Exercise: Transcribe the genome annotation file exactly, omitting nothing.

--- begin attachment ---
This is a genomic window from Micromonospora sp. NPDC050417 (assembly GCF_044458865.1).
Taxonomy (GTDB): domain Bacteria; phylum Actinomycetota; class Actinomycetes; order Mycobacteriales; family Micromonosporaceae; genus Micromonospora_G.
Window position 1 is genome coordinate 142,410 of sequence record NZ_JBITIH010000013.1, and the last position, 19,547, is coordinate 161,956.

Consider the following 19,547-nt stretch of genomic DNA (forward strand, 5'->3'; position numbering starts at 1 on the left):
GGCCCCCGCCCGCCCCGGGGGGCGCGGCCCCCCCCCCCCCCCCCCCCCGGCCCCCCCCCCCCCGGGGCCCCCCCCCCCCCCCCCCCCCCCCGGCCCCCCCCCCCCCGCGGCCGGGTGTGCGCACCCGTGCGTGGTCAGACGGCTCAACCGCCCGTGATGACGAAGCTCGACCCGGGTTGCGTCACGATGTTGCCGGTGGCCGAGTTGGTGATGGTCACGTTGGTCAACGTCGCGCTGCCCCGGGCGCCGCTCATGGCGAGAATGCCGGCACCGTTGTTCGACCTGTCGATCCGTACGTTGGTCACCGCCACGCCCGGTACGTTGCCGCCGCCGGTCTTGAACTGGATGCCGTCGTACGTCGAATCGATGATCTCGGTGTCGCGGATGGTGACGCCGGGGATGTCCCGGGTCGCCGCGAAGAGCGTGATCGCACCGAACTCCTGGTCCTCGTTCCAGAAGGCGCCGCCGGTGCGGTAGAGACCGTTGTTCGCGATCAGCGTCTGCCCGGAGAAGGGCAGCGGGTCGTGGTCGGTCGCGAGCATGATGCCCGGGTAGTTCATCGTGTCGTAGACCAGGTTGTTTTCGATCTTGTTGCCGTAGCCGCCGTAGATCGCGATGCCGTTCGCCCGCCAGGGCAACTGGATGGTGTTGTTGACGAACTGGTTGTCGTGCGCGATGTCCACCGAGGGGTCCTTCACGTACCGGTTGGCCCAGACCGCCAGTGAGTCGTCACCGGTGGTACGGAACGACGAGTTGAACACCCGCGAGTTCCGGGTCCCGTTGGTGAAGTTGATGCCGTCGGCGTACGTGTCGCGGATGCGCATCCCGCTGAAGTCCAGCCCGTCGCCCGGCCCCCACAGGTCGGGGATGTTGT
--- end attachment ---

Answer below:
This is a genomic window from Micromonospora sp. NPDC050417 (assembly GCF_044458865.1).
Taxonomy (GTDB): domain Bacteria; phylum Actinomycetota; class Actinomycetes; order Mycobacteriales; family Micromonosporaceae; genus Micromonospora_G.
Window position 1 is genome coordinate 142,410 of sequence record NZ_JBITIH010000013.1, and the last position, 19,547, is coordinate 161,956.

Consider the following 19,547-nt stretch of genomic DNA (forward strand, 5'->3'; position numbering starts at 1 on the left):
GGCCCCCGCCCGCCCCGGGGGGCGCGGCCCCCCCCCCCCCCCCCCCCCGGCCCCCCCCCCCCCGGGGCCCCCCCCCCCCCCCCCCCCCCCCGGCCCCCCCCCCCCCGCGGCCGGGTGTGCGCACCCGTGCGTGGTCAGACGGCTCAACCGCCCGTGATGACGAAGCTCGACCCGGGTTGCGTCACGATGTTGCCGGTGGCCGAGTTGGTGATGGTCACGTTGGTCAACGTCGCGCTGCCCCGGGCGCCGCTCATGGCGAGAATGCCGGCACCGTTGTTCGACCTGTCGATCCGTACGTTGGTCACCGCCACGCCCGGTACGTTGCCGCCGCCGGTCTTGAACTGGATGCCGTCGTACGTCGAATCGATGATCTCGGTGTCGCGGATGGTGACGCCGGGGATGTCCCGGGTCGCCGCGAAGAGCGTGATCGCACCGAACTCCTGGTCCTCGTTCCAGAAGGCGCCGCCGGTGCGGTAGAGACCGTTGTTCGCGATCAGCGTCTGCCCGGAGAAGGGCAGCGGGTCGTGGTCGGTCGCGAGCATGATGCCCGGGTAGTTCATCGTGTCGTAGACCAGGTTGTTTTCGATCTTGTTGCCGTAGCCGCCGTAGATCGCGATGCCGTTCGCCCGCCAGGGCAACTGGATGGTGTTGTTGACGAACTGGTTGTCGTGCGCGATGTCCACCGAGGGGTCCTTCACGTACCGGTTGGCCCAGACCGCCAGTGAGTCGTCACCGGTGGTACGGAACGACGAGTTGAACACCCGCGAGTTCCGGGTCCCGTTGGTGAAGTTGATGCCGTCGGCGTACGTGTCGCGGATGCGCATCCCGCTGAAGTCCAGCCCGTCGCCCGGCCCCCACAGGTCGGGGATGTTGT